Your doctor may order a Gallium Scan if you have unexplained pains or fever, or if there is a suspicion of cancer. Doctors also order the scan as a follow-up test for people who have been diagnosed or treated for cancer. The scan can also be used to inspect the lungs.
Please remember to bring your requesting letter and any recent X-rays or CT scans. At the time of your appointment, report to North Shore Radiology and Nuclear Medicine, located on the ground floor of North Shore Private Hospital in Westbourne Street, St Leonards.
Take all of your usual medications.
There is no need to fast for any part of the Gallium Scan.
When you arrive at the hospital, a technician will inject a gallium solution into a vein in your arm.
After the injection, you’ll be able to leave the hospital as the gallium begins moving through your bloodstream, collecting in your bones and organs. You’ll be asked to return to the hospital for the scan, usually 48 hours after you receive the injection.
A scanner will slowly move around your body when you return, while a special camera detects where the gallium has collected in your body. The images are viewed on a monitor.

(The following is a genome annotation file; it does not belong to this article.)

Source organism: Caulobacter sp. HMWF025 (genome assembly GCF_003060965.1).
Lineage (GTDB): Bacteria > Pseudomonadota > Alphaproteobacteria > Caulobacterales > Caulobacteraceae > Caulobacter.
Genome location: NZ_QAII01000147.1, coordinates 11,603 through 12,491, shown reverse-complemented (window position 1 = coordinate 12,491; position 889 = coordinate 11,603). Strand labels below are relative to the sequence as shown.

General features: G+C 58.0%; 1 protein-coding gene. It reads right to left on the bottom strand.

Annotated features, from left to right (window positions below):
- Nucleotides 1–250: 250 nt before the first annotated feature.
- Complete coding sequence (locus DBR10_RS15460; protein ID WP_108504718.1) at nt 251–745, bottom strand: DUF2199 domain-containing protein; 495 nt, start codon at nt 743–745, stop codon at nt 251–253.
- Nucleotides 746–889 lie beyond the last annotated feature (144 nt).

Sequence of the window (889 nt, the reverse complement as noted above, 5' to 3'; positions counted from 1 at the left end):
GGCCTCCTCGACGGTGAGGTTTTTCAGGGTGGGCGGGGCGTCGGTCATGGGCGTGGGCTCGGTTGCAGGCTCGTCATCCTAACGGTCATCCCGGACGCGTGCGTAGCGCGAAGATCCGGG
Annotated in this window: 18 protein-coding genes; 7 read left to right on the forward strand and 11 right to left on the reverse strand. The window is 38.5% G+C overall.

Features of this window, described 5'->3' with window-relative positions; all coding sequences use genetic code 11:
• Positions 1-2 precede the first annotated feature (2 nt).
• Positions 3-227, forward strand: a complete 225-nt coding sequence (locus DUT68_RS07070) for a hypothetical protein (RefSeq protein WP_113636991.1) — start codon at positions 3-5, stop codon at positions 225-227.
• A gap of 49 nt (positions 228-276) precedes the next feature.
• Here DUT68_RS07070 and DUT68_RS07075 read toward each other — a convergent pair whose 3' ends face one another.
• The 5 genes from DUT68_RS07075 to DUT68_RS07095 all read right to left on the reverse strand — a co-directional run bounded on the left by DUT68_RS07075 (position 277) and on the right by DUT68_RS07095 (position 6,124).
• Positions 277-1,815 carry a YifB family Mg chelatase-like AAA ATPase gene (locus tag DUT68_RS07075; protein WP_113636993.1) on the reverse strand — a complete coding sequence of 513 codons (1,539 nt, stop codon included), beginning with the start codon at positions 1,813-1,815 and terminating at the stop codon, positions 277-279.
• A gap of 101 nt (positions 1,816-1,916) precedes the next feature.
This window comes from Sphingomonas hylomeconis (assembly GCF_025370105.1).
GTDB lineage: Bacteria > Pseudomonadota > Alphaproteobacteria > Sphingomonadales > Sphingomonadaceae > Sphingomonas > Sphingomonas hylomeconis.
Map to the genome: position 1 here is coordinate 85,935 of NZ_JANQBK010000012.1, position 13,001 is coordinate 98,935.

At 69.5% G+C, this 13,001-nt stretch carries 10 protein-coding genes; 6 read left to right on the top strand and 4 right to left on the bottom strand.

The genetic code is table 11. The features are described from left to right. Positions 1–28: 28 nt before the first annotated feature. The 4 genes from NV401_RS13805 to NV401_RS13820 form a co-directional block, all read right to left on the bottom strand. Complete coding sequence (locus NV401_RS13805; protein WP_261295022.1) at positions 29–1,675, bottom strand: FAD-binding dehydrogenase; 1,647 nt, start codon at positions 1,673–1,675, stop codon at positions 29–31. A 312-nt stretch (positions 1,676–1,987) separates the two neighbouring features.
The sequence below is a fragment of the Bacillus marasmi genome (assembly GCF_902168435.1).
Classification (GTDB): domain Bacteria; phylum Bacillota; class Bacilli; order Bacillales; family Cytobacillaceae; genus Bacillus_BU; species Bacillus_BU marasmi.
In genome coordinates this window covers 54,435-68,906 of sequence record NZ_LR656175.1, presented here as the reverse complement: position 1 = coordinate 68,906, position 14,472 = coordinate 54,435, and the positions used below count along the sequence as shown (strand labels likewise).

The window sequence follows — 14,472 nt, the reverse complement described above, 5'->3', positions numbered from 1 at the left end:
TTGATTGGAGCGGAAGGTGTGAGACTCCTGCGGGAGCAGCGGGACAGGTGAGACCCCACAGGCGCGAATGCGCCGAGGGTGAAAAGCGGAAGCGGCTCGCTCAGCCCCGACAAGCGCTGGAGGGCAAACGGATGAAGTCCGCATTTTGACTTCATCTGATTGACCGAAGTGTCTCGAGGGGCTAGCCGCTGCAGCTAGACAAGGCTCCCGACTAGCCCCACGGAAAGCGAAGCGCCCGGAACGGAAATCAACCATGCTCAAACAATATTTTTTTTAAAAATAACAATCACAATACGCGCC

The scanning process takes between 30 and 90 minutes.
The test involves an injection into a vein of a small amount of a radioactive compound called gallium. A specialised camera is then used to take pictures of your body. On the first day, the test will be explained to you, and a technologist will give you the injection gallium (this only takes 15 minutes). You will return two days later for the scan, which may take 30-90 minutes, depending on what your doctor is looking for. (You are not scanned earlier because it takes several days for any abnormality to appear on the scan.)
You may need to return for further scans over the next few days as gallium is normally excreted into the bowel, and it may take up to one week for the bowel to clear.
There are no side effects or reactions from the injection. The injection does NOT contain iodine and is safe to give even if you have had a previous allergic reaction to contrast injections. Although you will be required to keep still during the scan, the procedure is entirely painless. There is no need to hold your breath during the test.
The test is usually not performed in pregnant women, so please inform us before the test begins if you know that you are (or think you might be) pregnant.
You may need to return for further scans over the next few days as gallium is excreted into the bowel, and it may take up to one week for the bowel to clear.
There are no side effects or reactions from the injection.
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